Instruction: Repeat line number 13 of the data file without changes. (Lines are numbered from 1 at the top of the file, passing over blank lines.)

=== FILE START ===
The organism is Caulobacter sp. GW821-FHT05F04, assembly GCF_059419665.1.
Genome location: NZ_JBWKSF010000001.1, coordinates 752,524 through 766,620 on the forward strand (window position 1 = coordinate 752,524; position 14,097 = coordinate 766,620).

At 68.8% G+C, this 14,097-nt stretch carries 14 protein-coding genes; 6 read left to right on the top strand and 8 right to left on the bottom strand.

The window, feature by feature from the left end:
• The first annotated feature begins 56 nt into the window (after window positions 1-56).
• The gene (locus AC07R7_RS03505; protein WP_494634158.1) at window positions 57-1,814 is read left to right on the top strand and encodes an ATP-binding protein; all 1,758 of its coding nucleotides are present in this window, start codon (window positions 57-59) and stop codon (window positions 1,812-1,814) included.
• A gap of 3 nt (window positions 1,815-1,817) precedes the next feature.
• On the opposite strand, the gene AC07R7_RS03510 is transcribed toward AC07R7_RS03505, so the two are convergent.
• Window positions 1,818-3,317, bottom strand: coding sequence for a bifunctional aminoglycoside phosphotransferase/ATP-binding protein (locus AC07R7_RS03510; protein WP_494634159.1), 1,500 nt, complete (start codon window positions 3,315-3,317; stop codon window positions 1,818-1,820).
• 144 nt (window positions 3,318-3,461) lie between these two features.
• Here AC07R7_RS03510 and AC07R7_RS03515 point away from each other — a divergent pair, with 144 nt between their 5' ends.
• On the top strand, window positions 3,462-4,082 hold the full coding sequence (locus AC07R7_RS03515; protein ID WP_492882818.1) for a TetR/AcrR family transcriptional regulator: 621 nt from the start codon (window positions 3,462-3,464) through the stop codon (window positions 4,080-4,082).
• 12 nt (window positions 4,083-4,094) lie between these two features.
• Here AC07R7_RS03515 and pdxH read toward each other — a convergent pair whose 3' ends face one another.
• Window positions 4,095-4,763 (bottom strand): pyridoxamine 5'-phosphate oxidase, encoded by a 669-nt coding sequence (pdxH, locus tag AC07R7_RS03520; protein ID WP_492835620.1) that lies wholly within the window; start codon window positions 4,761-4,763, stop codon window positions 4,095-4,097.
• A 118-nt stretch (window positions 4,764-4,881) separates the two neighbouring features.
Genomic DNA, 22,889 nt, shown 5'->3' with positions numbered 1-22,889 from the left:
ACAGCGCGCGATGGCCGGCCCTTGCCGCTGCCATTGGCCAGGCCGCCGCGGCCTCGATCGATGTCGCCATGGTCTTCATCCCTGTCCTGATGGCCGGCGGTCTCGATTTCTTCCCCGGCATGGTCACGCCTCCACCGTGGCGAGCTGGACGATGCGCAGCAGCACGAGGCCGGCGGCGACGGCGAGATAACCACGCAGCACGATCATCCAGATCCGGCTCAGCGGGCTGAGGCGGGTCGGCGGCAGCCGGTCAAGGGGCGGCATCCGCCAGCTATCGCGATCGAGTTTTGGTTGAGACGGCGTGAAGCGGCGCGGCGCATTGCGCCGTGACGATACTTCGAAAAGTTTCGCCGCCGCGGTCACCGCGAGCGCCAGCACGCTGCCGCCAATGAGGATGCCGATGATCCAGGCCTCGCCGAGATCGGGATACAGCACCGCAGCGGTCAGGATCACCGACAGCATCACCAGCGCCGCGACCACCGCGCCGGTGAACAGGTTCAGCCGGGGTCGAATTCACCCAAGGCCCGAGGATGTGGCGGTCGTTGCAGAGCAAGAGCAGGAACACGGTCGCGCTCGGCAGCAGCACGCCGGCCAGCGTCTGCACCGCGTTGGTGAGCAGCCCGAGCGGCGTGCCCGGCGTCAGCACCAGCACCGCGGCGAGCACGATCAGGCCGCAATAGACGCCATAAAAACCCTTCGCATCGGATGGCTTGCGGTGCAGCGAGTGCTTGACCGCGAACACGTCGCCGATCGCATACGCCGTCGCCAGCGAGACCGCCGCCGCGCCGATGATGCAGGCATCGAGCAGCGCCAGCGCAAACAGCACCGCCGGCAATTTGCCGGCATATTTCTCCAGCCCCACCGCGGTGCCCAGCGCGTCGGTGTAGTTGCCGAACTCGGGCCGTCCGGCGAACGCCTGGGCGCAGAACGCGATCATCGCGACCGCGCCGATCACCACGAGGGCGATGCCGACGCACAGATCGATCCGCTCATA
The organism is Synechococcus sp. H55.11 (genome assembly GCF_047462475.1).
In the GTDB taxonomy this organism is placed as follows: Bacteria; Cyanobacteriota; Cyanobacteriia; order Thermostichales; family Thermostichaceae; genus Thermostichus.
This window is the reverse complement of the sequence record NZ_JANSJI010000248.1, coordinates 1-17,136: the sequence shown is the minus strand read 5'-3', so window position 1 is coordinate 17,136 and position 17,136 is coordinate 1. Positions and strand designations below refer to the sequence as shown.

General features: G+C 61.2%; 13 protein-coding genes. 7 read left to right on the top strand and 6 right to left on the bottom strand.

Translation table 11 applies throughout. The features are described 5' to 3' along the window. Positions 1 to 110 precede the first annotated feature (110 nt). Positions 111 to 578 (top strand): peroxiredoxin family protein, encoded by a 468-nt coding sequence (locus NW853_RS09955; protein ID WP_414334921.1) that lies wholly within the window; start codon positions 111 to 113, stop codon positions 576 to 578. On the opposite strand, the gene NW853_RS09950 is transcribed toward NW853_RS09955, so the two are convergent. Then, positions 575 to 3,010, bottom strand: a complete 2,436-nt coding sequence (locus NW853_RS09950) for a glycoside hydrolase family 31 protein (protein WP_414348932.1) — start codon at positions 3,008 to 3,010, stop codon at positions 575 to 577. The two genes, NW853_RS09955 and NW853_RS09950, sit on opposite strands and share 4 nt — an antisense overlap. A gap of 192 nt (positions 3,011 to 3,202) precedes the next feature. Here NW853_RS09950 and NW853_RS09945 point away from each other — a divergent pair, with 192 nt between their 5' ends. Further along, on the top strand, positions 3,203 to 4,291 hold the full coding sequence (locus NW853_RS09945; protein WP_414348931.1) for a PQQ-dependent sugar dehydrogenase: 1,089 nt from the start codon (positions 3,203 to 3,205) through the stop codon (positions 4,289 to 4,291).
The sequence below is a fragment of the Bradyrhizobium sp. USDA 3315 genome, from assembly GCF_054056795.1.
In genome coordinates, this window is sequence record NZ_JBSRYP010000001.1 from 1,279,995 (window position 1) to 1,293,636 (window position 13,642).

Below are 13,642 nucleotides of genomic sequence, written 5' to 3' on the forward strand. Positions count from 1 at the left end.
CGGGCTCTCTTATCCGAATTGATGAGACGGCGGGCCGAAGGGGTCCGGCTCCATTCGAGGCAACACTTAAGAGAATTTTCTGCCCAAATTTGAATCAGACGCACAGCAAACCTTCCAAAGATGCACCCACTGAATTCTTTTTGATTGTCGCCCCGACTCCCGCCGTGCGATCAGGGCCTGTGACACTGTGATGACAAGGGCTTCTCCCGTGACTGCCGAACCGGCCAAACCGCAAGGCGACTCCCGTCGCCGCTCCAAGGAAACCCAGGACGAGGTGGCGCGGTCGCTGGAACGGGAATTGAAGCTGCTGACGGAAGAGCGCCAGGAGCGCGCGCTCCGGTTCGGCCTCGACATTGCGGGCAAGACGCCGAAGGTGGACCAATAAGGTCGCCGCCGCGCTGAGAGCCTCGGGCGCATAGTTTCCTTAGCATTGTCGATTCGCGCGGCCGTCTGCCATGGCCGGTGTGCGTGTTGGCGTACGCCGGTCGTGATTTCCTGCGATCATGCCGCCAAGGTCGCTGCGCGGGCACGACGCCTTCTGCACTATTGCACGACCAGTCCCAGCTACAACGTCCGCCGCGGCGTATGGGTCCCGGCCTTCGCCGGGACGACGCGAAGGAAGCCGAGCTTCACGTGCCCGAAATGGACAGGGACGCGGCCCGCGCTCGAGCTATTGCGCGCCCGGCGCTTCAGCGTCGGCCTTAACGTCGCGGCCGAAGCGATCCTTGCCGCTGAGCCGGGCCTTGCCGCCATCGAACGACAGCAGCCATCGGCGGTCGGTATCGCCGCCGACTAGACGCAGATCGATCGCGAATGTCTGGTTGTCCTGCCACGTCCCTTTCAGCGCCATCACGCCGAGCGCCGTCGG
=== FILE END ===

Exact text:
• 12 nt (window positions 4,083-4,094) lie between these two features.